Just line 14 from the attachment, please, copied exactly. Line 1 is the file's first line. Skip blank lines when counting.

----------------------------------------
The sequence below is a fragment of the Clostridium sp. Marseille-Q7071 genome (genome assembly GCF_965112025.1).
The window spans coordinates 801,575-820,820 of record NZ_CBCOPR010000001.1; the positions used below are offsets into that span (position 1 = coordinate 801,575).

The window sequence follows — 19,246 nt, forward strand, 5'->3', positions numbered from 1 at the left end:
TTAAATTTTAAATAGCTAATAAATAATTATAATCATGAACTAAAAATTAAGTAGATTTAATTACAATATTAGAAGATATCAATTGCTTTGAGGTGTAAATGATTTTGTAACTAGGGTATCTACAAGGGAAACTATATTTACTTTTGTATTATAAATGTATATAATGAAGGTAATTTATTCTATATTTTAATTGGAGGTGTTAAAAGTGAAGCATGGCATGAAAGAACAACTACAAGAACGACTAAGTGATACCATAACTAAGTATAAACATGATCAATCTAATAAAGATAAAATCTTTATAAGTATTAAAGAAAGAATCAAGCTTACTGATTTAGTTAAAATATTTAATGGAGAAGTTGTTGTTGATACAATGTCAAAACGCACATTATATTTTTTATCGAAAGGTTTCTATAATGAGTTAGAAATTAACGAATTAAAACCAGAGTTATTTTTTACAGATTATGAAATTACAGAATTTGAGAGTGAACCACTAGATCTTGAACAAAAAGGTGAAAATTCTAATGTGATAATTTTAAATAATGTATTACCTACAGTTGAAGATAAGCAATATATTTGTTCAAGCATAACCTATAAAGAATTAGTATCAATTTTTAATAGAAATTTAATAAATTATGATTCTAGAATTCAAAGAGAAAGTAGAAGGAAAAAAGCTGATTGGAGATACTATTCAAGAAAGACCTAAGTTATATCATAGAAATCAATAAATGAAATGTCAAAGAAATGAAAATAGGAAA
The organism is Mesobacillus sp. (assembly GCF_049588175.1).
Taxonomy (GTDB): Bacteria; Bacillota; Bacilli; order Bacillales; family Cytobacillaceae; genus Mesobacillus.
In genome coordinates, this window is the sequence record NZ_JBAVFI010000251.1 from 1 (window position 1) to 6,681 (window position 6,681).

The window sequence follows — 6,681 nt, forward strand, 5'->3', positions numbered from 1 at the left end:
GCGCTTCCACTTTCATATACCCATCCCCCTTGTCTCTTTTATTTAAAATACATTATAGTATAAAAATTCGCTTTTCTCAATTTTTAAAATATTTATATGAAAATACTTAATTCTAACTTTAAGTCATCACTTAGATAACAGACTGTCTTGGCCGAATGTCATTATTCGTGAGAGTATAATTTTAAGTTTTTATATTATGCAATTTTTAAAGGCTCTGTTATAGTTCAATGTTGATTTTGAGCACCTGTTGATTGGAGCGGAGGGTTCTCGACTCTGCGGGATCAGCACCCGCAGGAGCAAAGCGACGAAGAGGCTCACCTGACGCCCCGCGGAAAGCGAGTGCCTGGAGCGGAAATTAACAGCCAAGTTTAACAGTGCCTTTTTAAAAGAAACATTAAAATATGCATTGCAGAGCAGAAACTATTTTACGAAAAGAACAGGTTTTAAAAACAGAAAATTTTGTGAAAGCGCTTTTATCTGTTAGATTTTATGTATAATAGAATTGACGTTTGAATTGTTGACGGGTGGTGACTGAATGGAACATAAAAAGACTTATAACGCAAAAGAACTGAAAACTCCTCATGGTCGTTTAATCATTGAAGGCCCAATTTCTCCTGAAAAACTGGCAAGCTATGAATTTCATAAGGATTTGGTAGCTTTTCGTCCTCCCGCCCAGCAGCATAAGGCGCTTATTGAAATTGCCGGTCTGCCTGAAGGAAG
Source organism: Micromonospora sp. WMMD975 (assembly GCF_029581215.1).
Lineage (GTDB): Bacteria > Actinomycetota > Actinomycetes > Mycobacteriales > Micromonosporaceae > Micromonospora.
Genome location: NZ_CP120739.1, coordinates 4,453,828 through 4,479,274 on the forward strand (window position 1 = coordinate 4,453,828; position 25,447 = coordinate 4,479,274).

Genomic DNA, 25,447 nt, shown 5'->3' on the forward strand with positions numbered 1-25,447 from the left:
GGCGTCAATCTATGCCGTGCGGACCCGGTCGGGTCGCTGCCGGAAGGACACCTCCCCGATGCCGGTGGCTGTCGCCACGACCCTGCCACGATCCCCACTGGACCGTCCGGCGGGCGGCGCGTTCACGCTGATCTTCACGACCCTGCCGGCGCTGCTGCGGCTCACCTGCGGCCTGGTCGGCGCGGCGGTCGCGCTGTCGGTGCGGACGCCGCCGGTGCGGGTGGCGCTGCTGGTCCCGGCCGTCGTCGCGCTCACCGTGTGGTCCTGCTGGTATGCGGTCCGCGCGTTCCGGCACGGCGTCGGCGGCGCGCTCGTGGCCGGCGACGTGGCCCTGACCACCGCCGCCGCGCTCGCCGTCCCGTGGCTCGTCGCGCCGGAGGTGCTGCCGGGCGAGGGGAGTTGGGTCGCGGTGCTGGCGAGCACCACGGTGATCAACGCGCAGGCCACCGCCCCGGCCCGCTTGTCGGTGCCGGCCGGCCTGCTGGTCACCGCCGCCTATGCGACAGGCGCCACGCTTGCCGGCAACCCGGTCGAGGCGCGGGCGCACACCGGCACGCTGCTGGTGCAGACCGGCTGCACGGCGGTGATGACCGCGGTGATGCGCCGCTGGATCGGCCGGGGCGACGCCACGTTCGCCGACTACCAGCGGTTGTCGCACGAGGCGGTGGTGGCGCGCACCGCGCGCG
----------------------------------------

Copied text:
GGCGTCAATCTATGCCGTGCGGACCCGGTCGGGTCGCTGCCGGAAGGACACCTCCCCGATGCCGGTGGCTGTCGCCACGACCCTGCCACGATCCCCACTGGACCGTCCGGCGGGCGGCGCGTTCACGCTGATCTTCACGACCCTGCCGGCGCTGCTGCGGCTCACCTGCGGCCTGGTCGGCGCGGCGGTCGCGCTGTCGGTGCGGACGCCGCCGGTGCGGGTGGCGCTGCTGGTCCCGGCCGTCGTCGCGCTCACCGTGTGGTCCTGCTGGTATGCGGTCCGCGCGTTCCGGCACGGCGTCGGCGGCGCGCTCGTGGCCGGCGACGTGGCCCTGACCACCGCCGCCGCGCTCGCCGTCCCGTGGCTCGTCGCGCCGGAGGTGCTGCCGGGCGAGGGGAGTTGGGTCGCGGTGCTGGCGAGCACCACGGTGATCAACGCGCAGGCCACCGCCCCGGCCCGCTTGTCGGTGCCGGCCGGCCTGCTGGTCACCGCCGCCTATGCGACAGGCGCCACGCTTGCCGGCAACCCGGTCGAGGCGCGGGCGCACACCGGCACGCTGCTGGTGCAGACCGGCTGCACGGCGGTGATGACCGCGGTGATGCGCCGCTGGATCGGCCGGGGCGACGCCACGTTCGCCGACTACCAGCGGTTGTCGCACGAGGCGGTGGTGGCGCGCACCGCGCGCG